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Caledonia dreaming

I rarely review investment trusts, not because I do not like them but because they are a niche area for the vast majority of investors and brokers.

I realise that Daniel Godfrey at the Association of Investment Companies is keen to promote them and clearly believes that commission is the cause of the problem. Hence, his support for the retail distribution review which he somehow believes will turn investment trusts into mainstream investments on the back of fee-based advisers.

I have to say I think he is completely wrong. Most fee-based advisers are not investment people but very good financial planners, so I do not see why they should suddenly switch to putting lots of client money in investment trusts.

The bigger problem for brokers is the liquidity of most trusts – you simply cannot buy the amount you need. Not only that but you will then probably have to explain to clients why you have traded outside the bid-offer spread. So as much as I like investment trusts myself, I do not believe their structure can ever make them mainstream.

Despite that, there is no doubt they can do a superb job for some individuals. This week I shall look at Caledonia investment trust, first because I hold it myself and, second, because I think it is a great long-term buy and something to tuck away in the bottom drawer.

The managers of Caledonia Investments aim to hold stocks for at least 10 years. The trust invests principally in the UK although the managers have the freedom to go overseas when they spot attractive opportunities. Currently, the portfolio is 75 per cent invested in the UK, with 8 per cent in Europe, 8 per cent in North America and 9 per cent in Asia.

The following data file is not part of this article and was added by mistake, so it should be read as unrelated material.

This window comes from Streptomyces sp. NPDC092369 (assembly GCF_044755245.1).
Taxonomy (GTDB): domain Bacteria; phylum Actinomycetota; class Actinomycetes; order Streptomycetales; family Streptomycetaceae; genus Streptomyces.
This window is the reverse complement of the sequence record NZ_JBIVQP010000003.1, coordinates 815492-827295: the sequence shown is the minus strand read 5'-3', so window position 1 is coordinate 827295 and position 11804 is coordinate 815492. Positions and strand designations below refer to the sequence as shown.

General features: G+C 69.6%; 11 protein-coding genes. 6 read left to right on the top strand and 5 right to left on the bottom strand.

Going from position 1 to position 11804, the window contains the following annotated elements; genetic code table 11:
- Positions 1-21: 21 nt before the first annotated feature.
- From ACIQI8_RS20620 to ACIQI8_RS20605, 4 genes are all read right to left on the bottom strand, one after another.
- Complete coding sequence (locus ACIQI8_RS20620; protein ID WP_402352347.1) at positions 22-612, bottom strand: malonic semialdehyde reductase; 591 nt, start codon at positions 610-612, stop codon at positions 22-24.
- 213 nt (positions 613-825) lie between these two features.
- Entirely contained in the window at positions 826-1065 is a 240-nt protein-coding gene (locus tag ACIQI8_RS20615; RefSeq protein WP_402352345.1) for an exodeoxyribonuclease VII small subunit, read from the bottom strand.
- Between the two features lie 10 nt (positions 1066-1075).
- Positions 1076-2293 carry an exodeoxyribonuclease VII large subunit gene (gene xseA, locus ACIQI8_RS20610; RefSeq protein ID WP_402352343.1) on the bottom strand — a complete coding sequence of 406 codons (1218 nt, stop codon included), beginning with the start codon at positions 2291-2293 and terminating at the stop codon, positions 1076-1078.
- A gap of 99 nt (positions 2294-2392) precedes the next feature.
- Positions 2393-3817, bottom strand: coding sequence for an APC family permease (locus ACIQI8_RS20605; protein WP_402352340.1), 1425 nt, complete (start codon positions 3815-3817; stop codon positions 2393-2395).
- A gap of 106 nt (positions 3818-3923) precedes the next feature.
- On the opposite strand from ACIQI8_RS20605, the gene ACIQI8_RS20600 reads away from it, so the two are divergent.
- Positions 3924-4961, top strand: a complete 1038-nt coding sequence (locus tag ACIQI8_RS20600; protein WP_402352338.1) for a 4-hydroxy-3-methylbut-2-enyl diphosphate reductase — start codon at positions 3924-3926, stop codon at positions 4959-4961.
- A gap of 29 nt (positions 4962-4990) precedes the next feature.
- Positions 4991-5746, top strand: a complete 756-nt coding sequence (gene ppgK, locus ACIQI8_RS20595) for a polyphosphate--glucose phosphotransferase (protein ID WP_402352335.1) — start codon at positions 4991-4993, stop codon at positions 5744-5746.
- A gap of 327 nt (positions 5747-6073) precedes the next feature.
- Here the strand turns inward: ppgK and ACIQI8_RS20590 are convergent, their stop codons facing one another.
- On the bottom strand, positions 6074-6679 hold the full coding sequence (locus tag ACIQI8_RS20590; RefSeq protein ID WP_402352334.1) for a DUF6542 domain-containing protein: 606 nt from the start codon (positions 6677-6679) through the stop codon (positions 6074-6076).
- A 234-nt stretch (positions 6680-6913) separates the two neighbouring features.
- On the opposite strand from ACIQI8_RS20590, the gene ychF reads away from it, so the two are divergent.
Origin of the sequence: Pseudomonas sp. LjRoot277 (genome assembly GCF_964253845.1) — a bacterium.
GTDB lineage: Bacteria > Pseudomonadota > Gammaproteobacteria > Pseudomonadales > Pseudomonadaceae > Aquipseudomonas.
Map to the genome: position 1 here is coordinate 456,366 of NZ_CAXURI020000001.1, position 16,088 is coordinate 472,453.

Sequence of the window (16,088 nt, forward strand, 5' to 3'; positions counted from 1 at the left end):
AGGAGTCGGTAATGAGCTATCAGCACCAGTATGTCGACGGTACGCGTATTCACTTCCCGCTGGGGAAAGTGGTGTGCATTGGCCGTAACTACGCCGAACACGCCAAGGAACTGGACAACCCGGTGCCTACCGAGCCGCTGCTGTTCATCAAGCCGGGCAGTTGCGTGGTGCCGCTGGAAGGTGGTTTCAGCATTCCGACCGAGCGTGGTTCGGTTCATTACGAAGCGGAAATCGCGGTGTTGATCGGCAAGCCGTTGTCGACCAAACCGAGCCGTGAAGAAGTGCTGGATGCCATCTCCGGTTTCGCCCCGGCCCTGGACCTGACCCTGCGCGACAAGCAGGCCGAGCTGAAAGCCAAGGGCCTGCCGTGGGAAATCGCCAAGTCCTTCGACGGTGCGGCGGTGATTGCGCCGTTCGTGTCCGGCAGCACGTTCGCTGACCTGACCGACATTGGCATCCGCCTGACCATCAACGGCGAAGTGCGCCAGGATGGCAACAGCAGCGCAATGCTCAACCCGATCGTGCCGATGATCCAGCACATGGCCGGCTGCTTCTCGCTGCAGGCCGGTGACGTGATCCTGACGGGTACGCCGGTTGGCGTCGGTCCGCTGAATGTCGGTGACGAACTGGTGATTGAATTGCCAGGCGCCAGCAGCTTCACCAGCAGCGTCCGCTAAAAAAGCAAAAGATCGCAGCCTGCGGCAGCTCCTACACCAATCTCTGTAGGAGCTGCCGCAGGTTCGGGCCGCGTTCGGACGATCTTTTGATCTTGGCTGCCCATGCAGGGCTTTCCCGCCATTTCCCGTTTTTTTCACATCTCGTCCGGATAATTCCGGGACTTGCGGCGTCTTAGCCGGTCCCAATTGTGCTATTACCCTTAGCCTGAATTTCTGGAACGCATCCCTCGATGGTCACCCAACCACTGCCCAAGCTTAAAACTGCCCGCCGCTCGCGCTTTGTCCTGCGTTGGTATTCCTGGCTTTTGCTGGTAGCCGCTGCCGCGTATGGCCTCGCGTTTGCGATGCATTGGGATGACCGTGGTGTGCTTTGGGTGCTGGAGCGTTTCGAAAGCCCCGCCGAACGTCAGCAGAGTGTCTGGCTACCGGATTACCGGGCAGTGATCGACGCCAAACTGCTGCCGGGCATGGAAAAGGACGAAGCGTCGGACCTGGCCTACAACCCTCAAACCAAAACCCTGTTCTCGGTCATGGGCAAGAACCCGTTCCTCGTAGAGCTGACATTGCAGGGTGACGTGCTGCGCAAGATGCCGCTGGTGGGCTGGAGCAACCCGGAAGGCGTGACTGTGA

The managers are looking forward all the time and searching constantly for the next area of potential. For example, the trust now holds 5 per cent of the portfolio in India.

It has significant exposure to the financials sector but not the banks that have struggled so much recently. Instead, the managers have bought shares in other investment managers such as Polar Capital, Rathbone and Close Brothers.

The latter is the trust’s biggest holding at 10.9 per cent. The second biggest position is another of the big name investment trusts – British Empire.

Investors in the trust also get exposure to unlisted shares that they would not normally be able to access. These account for around 15 per cent of the portfolio. One of them is the private equity vehicle Apax Summer which holds a controlling interest in business information provider Incisive Media.

The objective of the trust is to provide a positive return over five-year periods while paying a growing income to investors. It has now increased its dividend for 40 consecutive years, which is a truly remarkable achievement.

So why has it done so well over the years? The company and its management have extremely good contacts, meaning that they often get first refusal on potentially lucrative long-term investments.

So committed are they that in most cases they have a representative on the board of the companies in which they invest. While they do not wish to actually manage the business themselves, having a representative on the board does give them a huge insight into the workings of the company and also a position to influence the decision-making process where necessary.

Investment is very much a people business and Caledonia Investments chief executive Tim Ingram sums it up well by saying: “It’s people that make money, not sectors.”

In my opinion, the managers of this trust are some of the best and smartest managers in the investment trust sphere. I hold it in my own Isa and I expect it will be there for many years.

Mark Dampier is head of research at Hargreaves Lansdown


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